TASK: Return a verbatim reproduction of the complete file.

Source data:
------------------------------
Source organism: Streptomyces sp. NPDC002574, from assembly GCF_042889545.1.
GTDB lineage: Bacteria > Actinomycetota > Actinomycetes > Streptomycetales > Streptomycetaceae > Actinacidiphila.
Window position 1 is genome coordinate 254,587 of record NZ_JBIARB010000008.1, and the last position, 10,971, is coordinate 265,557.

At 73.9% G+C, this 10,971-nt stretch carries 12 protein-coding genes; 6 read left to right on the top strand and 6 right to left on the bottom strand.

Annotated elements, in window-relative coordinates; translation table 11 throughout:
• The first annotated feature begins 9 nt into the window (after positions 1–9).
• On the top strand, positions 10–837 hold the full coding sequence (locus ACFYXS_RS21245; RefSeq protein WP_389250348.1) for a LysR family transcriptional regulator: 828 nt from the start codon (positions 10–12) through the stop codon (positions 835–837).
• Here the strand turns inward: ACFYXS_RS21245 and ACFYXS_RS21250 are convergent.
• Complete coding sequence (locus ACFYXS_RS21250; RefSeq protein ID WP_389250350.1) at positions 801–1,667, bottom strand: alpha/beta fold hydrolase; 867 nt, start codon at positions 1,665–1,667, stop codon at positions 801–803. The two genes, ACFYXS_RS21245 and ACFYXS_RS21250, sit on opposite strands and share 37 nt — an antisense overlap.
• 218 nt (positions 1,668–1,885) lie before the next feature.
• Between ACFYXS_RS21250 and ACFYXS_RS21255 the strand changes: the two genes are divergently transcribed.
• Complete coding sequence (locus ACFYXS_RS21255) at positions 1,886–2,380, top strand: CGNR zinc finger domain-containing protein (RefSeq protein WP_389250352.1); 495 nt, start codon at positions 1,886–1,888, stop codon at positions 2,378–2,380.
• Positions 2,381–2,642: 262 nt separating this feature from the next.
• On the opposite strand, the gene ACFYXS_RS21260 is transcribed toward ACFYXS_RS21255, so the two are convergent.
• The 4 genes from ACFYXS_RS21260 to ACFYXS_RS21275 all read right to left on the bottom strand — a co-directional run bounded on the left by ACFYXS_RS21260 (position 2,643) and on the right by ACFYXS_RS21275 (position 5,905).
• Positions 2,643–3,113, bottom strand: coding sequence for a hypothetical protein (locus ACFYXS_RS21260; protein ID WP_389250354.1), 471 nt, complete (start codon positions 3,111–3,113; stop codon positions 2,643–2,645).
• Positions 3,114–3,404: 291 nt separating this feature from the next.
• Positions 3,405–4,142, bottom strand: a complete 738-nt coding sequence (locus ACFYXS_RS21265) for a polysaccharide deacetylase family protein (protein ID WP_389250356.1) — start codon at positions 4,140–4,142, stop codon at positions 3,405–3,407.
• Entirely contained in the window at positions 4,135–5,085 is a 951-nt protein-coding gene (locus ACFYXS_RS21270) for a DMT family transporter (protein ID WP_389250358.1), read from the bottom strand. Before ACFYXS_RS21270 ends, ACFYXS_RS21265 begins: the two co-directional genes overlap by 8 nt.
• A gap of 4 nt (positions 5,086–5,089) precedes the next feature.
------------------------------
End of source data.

Source organism: Streptomyces sp. NPDC002574, from assembly GCF_042889545.1.
GTDB lineage: Bacteria > Actinomycetota > Actinomycetes > Streptomycetales > Streptomycetaceae > Actinacidiphila.
Window position 1 is genome coordinate 254,587 of record NZ_JBIARB010000008.1, and the last position, 10,971, is coordinate 265,557.

At 73.9% G+C, this 10,971-nt stretch carries 12 protein-coding genes; 6 read left to right on the top strand and 6 right to left on the bottom strand.

Annotated elements, in window-relative coordinates; translation table 11 throughout:
• The first annotated feature begins 9 nt into the window (after positions 1–9).
• On the top strand, positions 10–837 hold the full coding sequence (locus ACFYXS_RS21245; RefSeq protein WP_389250348.1) for a LysR family transcriptional regulator: 828 nt from the start codon (positions 10–12) through the stop codon (positions 835–837).
• Here the strand turns inward: ACFYXS_RS21245 and ACFYXS_RS21250 are convergent.
• Complete coding sequence (locus ACFYXS_RS21250; RefSeq protein ID WP_389250350.1) at positions 801–1,667, bottom strand: alpha/beta fold hydrolase; 867 nt, start codon at positions 1,665–1,667, stop codon at positions 801–803. The two genes, ACFYXS_RS21245 and ACFYXS_RS21250, sit on opposite strands and share 37 nt — an antisense overlap.
• 218 nt (positions 1,668–1,885) lie before the next feature.
• Between ACFYXS_RS21250 and ACFYXS_RS21255 the strand changes: the two genes are divergently transcribed.
• Complete coding sequence (locus ACFYXS_RS21255) at positions 1,886–2,380, top strand: CGNR zinc finger domain-containing protein (RefSeq protein WP_389250352.1); 495 nt, start codon at positions 1,886–1,888, stop codon at positions 2,378–2,380.
• Positions 2,381–2,642: 262 nt separating this feature from the next.
• On the opposite strand, the gene ACFYXS_RS21260 is transcribed toward ACFYXS_RS21255, so the two are convergent.
• The 4 genes from ACFYXS_RS21260 to ACFYXS_RS21275 all read right to left on the bottom strand — a co-directional run bounded on the left by ACFYXS_RS21260 (position 2,643) and on the right by ACFYXS_RS21275 (position 5,905).
• Positions 2,643–3,113, bottom strand: coding sequence for a hypothetical protein (locus ACFYXS_RS21260; protein ID WP_389250354.1), 471 nt, complete (start codon positions 3,111–3,113; stop codon positions 2,643–2,645).
• Positions 3,114–3,404: 291 nt separating this feature from the next.
• Positions 3,405–4,142, bottom strand: a complete 738-nt coding sequence (locus ACFYXS_RS21265) for a polysaccharide deacetylase family protein (protein ID WP_389250356.1) — start codon at positions 4,140–4,142, stop codon at positions 3,405–3,407.
• Entirely contained in the window at positions 4,135–5,085 is a 951-nt protein-coding gene (locus ACFYXS_RS21270) for a DMT family transporter (protein ID WP_389250358.1), read from the bottom strand. Before ACFYXS_RS21270 ends, ACFYXS_RS21265 begins: the two co-directional genes overlap by 8 nt.
• A gap of 4 nt (positions 5,086–5,089) precedes the next feature.